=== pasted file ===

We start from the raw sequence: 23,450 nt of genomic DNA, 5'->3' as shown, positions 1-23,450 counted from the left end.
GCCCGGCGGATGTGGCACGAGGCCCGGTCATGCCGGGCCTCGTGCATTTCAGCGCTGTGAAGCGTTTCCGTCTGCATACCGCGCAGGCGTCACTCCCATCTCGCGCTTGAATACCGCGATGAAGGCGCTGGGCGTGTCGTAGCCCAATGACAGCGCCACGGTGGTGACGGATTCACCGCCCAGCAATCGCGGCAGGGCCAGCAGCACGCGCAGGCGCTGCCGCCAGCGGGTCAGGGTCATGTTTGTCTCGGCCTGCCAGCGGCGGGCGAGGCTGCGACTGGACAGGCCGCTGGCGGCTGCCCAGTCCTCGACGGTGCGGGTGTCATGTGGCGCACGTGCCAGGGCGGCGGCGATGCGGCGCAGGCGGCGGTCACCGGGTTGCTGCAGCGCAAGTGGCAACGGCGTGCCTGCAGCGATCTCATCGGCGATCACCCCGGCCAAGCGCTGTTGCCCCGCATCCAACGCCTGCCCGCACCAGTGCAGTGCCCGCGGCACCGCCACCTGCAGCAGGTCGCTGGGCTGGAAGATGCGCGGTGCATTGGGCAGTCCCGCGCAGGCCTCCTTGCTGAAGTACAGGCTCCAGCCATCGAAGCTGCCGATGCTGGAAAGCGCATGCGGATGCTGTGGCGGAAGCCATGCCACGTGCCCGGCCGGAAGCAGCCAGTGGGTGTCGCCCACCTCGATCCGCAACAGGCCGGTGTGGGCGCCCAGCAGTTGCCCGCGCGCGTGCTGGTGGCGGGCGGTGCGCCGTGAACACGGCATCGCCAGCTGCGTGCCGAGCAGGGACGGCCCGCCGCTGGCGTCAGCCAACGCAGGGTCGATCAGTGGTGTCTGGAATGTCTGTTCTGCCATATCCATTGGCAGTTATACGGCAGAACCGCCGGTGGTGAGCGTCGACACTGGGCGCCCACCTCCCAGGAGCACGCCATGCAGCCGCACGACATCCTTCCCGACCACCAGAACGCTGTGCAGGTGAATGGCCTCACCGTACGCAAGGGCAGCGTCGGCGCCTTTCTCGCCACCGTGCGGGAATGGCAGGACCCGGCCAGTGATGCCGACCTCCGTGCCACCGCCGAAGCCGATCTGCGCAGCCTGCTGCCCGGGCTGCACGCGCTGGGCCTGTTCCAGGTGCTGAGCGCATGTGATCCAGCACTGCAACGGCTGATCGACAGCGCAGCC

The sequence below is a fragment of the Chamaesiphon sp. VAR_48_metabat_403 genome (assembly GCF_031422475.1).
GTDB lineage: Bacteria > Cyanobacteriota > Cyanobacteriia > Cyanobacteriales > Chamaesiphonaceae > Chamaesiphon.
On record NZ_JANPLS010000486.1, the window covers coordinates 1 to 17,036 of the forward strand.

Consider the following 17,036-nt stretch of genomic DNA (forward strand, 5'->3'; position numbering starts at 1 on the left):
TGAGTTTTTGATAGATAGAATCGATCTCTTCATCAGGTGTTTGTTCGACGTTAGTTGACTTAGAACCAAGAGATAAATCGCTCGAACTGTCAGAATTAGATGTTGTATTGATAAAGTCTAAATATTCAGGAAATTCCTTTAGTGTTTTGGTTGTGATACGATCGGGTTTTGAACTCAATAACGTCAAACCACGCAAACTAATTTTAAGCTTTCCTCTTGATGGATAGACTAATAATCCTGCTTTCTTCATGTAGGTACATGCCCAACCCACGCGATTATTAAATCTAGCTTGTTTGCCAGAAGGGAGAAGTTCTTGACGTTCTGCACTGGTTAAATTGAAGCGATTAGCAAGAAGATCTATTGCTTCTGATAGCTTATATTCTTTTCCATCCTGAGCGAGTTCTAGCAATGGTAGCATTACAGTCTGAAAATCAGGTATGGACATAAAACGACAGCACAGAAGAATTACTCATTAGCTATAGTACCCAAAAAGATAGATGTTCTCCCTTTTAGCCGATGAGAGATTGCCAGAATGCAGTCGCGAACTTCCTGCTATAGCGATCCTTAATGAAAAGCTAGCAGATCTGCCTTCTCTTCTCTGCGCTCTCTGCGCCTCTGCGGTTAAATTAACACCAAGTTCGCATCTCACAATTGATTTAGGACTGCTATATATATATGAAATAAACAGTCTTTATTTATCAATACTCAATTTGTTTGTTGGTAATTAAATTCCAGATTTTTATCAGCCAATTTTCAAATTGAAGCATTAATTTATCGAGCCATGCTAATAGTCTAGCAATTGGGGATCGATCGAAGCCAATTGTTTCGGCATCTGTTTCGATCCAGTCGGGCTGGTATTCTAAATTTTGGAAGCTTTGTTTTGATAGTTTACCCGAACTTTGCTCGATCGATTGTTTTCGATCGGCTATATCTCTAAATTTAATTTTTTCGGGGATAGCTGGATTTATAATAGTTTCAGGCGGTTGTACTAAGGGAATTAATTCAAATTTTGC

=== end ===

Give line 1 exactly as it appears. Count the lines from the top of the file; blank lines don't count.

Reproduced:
We start from the raw sequence: 23,450 nt of genomic DNA, 5'->3' as shown, positions 1-23,450 counted from the left end.